A seminar entitled “Project Bridges: building bridges for application in Brasil”, – was held in October 2009 in Rio de Janeiro with participation of North American authorities to train new personnel to serve the empire by consolidating bilateral training on the application and skills of counter-terrorism. Public Prosecutors and Federal Judges from 26 Brasilian states, as well as 50 federal police officers and delegations from countries like Mexico, Costa Rica, Argentina, Panama, Uruguay and Paraguay participated in the event.

Sergio Moro gave a presentation in the middle of the course, in which he spoke about the “five most common points about money laundering in Brasil”. Afterward the participants requested additional training about evidence collection, interrogation and interview methods and skills used in the court room. According to the leaked report this interest was expressed because, “Brasilian democracy hasn’t reached 20 years of age. In this manner the Brasilian federal judges, public prosecutors and lawyers are beginners in the process of democracy and haven’t been trained in how to deal with long legal processes (…) and find themselves incapable of effectively using the new criminal code which has been completely changed.”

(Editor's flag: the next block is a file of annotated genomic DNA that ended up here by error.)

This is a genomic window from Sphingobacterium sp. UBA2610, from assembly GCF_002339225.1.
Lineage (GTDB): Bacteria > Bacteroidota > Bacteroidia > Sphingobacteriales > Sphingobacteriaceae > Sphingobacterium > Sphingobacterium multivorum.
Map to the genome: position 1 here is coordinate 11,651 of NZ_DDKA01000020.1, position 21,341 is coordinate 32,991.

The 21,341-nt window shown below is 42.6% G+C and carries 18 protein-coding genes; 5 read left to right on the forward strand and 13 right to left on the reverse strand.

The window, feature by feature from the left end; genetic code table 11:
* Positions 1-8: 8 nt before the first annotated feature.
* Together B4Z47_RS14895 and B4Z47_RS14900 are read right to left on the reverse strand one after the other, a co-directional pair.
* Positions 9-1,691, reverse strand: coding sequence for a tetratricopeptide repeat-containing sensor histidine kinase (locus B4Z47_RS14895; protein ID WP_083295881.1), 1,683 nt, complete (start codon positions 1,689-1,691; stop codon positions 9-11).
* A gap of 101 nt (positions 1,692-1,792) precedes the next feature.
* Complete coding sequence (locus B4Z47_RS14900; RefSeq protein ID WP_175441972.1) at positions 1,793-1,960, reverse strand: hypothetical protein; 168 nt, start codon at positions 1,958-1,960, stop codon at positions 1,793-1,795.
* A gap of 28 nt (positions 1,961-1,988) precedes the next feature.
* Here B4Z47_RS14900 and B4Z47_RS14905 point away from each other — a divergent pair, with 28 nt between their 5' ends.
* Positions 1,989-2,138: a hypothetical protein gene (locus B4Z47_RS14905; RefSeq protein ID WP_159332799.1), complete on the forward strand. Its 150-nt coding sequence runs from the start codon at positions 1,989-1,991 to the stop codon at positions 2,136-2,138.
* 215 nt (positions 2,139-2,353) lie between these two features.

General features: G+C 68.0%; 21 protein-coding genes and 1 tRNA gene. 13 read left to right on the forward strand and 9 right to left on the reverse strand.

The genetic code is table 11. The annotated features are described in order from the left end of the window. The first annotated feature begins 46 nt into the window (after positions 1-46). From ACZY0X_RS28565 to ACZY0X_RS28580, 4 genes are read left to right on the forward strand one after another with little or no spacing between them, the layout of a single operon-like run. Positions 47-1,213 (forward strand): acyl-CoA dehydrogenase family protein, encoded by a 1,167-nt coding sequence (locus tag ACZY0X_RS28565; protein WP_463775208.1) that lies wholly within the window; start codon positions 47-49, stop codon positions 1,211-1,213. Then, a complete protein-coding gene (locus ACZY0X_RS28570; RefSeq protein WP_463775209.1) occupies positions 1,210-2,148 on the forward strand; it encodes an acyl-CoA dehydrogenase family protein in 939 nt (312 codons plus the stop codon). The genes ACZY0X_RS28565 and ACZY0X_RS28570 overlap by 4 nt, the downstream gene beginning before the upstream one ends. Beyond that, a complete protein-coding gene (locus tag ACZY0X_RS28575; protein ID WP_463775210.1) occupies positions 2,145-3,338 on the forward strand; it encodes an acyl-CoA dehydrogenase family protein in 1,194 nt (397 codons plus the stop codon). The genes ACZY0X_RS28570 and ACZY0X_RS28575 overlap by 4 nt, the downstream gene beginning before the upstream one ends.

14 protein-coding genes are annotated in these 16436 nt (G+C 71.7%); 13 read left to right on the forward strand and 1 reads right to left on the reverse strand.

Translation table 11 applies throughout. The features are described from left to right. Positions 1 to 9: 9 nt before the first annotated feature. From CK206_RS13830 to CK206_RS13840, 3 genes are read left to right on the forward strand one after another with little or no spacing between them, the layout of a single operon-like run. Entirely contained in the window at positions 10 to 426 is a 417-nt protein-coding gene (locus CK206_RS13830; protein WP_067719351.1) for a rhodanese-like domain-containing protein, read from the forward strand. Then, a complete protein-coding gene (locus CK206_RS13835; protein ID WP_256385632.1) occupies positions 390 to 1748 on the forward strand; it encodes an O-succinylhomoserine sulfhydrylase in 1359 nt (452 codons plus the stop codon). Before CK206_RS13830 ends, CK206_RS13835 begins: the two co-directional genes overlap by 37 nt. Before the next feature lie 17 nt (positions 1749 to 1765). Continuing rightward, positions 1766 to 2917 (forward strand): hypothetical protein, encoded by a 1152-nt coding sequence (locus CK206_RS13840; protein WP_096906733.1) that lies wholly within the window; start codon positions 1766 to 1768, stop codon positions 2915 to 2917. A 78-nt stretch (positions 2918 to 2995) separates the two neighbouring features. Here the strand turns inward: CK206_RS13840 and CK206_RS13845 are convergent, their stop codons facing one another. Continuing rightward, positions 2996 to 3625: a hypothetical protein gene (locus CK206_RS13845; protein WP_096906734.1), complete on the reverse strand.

The report on the workshop results recommended that longer and more detailed courses be given in São Paulo, Curitiba and Campo Grande. The report concludes that “the Brasilian Judiciary is clearly very interested in the fight against terrorism but needs tools and training to work effectively. (…) Prosecutors and specialized judges will lead the more significant cases involving high level corruption of individuals”.

The appearance of governments that opposed US orientation was an opportunity to adapt these strategies to destabilize them, supported by actions that concentrate on denouncing supposed irregularities committed by the governments, by the parties that support them and by their leaders. Sergio Moro’s contribution was to use the methods he learned from the North Americans- that includes the use of whistle-blowers among other methods- to destroy the democracy that was rebuilt after the fall of the military dictatorship that was installed by an earlier generation of US-trained putchsists.

The State Department communications revealed by Wikileaks, starting with this training program in 2009, should be investigated by the Brasilian Congress as a scandalous intervention in internal issues with participation by members of the judiciary and federal police that violates national sovereignty. It should be viewed as US preparation for a new violation of Brasilian democracy through its internal agents.


By Emir Sader

Emir Sader is one of Brasil's most recognised Sociologists, Political Scientists & Writers, co-founder of the World Social Forum & on the Editorial board of New Left Review.